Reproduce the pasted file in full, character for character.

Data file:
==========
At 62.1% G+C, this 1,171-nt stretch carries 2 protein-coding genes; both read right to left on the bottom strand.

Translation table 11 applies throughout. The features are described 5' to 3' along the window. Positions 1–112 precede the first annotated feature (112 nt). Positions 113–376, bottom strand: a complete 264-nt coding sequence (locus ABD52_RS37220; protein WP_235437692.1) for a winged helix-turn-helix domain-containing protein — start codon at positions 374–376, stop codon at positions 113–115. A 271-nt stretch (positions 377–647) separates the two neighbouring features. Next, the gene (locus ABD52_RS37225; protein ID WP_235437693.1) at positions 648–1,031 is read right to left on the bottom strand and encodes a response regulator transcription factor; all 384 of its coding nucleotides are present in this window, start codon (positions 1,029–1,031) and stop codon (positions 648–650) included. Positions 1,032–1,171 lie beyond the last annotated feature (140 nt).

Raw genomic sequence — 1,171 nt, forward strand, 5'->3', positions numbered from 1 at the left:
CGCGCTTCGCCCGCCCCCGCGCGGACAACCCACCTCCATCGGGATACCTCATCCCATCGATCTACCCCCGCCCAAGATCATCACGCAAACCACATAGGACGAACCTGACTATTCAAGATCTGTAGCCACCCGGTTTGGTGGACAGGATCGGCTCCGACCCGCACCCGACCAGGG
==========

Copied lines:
At 62.1% G+C, this 1,171-nt stretch carries 2 protein-coding genes; both read right to left on the bottom strand.

Translation table 11 applies throughout. The features are described 5' to 3' along the window. Positions 1–112 precede the first annotated feature (112 nt). Positions 113–376, bottom strand: a complete 264-nt coding sequence (locus ABD52_RS37220; protein WP_235437692.1) for a winged helix-turn-helix domain-containing protein — start codon at positions 374–376, stop codon at positions 113–115. A 271-nt stretch (positions 377–647) separates the two neighbouring features. Next, the gene (locus ABD52_RS37225; protein ID WP_235437693.1) at positions 648–1,031 is read right to left on the bottom strand and encodes a response regulator transcription factor; all 384 of its coding nucleotides are present in this window, start codon (positions 1,029–1,031) and stop codon (positions 648–650) included. Positions 1,032–1,171 lie beyond the last annotated feature (140 nt).

Raw genomic sequence — 1,171 nt, forward strand, 5'->3', positions numbered from 1 at the left:
CGCGCTTCGCCCGCCCCCGCGCGGACAACCCACCTCCATCGGGATACCTCATCCCATCGATCTACCCCCGCCCAAGATCATCACGCAAACCACATAGGACGAACCTGACTATTCAAGATCTGTAGCCACCCGGTTTGGTGGACAGGATCGGCTCCGACCCGCACCCGACCAGGG